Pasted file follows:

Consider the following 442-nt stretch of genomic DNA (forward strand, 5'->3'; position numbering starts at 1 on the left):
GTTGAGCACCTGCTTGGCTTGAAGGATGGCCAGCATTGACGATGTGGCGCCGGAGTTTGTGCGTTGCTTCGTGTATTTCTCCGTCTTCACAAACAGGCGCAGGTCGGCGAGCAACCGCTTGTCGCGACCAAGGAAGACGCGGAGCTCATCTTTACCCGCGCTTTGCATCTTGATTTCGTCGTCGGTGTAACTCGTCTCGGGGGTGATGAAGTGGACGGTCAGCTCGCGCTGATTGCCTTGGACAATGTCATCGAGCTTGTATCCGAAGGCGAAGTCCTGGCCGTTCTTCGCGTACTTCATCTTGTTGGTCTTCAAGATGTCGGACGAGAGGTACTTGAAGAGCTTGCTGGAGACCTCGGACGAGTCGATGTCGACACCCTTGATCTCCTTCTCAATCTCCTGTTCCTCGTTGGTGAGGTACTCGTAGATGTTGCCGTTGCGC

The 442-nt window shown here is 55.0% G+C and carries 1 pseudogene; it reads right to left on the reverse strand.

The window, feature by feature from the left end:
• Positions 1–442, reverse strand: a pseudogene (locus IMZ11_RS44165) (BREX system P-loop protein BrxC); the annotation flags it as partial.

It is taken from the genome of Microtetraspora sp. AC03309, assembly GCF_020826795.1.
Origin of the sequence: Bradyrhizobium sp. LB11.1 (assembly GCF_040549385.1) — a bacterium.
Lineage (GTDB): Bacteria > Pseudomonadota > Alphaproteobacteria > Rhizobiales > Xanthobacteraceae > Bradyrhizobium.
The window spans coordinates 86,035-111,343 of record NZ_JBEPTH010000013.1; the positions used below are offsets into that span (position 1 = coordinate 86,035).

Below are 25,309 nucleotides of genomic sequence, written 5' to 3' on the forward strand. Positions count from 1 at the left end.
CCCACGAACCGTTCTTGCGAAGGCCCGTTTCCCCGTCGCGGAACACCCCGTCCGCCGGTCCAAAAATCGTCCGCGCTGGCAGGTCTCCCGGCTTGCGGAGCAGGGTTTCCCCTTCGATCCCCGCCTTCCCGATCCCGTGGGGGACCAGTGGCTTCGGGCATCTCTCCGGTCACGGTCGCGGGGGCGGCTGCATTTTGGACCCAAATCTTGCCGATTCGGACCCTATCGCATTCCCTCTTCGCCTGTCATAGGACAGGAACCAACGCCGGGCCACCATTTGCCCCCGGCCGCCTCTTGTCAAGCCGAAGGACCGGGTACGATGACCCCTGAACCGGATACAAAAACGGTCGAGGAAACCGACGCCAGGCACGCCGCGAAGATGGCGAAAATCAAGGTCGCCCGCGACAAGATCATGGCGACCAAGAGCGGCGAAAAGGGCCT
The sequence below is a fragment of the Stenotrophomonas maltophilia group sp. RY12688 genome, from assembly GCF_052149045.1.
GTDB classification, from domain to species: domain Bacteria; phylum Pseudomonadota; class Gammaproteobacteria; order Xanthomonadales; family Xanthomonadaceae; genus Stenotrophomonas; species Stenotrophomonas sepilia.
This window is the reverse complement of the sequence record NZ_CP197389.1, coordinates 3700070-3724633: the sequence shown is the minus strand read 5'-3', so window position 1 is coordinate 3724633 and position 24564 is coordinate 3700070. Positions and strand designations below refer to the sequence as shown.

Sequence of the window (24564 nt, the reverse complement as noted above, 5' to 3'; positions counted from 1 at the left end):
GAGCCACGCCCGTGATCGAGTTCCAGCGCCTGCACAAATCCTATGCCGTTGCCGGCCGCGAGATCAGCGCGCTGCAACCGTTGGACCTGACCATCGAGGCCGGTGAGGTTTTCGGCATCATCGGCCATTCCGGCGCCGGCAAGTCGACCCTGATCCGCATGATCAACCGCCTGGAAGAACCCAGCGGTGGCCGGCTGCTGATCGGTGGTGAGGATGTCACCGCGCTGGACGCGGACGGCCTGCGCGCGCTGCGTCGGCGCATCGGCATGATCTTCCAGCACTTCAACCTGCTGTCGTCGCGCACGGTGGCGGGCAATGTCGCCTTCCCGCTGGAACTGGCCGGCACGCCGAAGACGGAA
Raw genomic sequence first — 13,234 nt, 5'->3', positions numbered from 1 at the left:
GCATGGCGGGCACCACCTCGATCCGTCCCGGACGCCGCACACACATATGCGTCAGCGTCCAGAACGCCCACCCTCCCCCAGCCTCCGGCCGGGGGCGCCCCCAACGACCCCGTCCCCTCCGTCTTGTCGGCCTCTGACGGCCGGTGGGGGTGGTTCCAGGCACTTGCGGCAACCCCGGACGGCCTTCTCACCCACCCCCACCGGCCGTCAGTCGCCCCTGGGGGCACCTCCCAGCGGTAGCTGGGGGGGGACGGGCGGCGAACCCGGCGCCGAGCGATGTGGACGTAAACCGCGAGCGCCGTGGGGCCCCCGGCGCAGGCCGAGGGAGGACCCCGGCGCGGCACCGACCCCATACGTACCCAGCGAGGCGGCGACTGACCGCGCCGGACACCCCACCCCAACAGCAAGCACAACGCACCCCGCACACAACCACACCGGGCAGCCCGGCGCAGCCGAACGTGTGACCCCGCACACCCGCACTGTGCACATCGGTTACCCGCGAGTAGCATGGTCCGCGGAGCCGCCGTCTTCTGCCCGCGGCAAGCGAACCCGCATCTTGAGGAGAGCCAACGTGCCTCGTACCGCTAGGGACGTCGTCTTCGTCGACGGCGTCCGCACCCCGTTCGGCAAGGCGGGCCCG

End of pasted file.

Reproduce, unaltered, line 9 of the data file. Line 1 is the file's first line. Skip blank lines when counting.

The window spans coordinates 86,035-111,343 of record NZ_JBEPTH010000013.1; the positions used below are offsets into that span (position 1 = coordinate 86,035).